Nonfiction > Lionel Strachey, et al., eds. > The World’s Wit and Humor > American
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The World’s Wit and Humor: An Encyclopedia in 15 Volumes.  1906.
Vols. I–V: American
 
Capriciousness
College Humor
 
F. T. Cooper, in “The Harvard Lampoon”

DURING a pause from a breathless dance,
Somewhat withdrawn from mama’s keen glance,
Out of the ballroom’s fatiguing glare,
In safe seclusion and cooler air,
Curtained from view by the window-lace,        5
Stands a sweet vision of girlish grace—
Fluttering drapery of gauzy white—
Eyes like the depths of a summer night;
Four hands confusingly interlaced,
Protective coat sleeve around her waist,        10
Glance so alluring and smile so rash,
Threatening approach of a bold mustache;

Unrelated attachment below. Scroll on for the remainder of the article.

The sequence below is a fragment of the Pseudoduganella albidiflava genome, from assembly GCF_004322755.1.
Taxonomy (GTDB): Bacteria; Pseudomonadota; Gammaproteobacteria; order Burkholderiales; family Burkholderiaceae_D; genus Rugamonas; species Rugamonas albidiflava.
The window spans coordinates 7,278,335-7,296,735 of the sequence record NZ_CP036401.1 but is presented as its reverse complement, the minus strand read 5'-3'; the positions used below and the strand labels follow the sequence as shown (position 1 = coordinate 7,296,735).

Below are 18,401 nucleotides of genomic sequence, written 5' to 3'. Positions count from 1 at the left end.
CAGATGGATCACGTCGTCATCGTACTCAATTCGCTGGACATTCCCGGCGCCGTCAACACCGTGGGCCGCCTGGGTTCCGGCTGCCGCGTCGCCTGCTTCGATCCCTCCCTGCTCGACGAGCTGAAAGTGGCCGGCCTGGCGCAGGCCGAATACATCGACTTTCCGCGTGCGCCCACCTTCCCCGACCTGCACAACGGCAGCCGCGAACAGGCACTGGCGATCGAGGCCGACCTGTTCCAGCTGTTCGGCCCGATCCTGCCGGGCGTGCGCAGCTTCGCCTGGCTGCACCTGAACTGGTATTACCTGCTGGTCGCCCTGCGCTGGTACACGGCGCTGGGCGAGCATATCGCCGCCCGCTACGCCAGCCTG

Wilfully tossing her dainty head,
“Some one is looking this way,” she said.
 
Slipping mischievously out of reach,        15
Yet half repenting her wilful speech;
Watching results with a vague alarm,
Wholly released from his willing arm;
Looking as shy as a sweet wild rose,
With the soft color that comes and goes;        20
And dainty fingers, set free, now fain
To be close prisoners o’er again,
Turning half nervously in and out;
Ruby lips arched to a tempting pout,
Secretly longing to say enough        25
To make amends for the late rebuff—
Penitently, and with drooping head,
“No one is looking just now,” she said.
 
 
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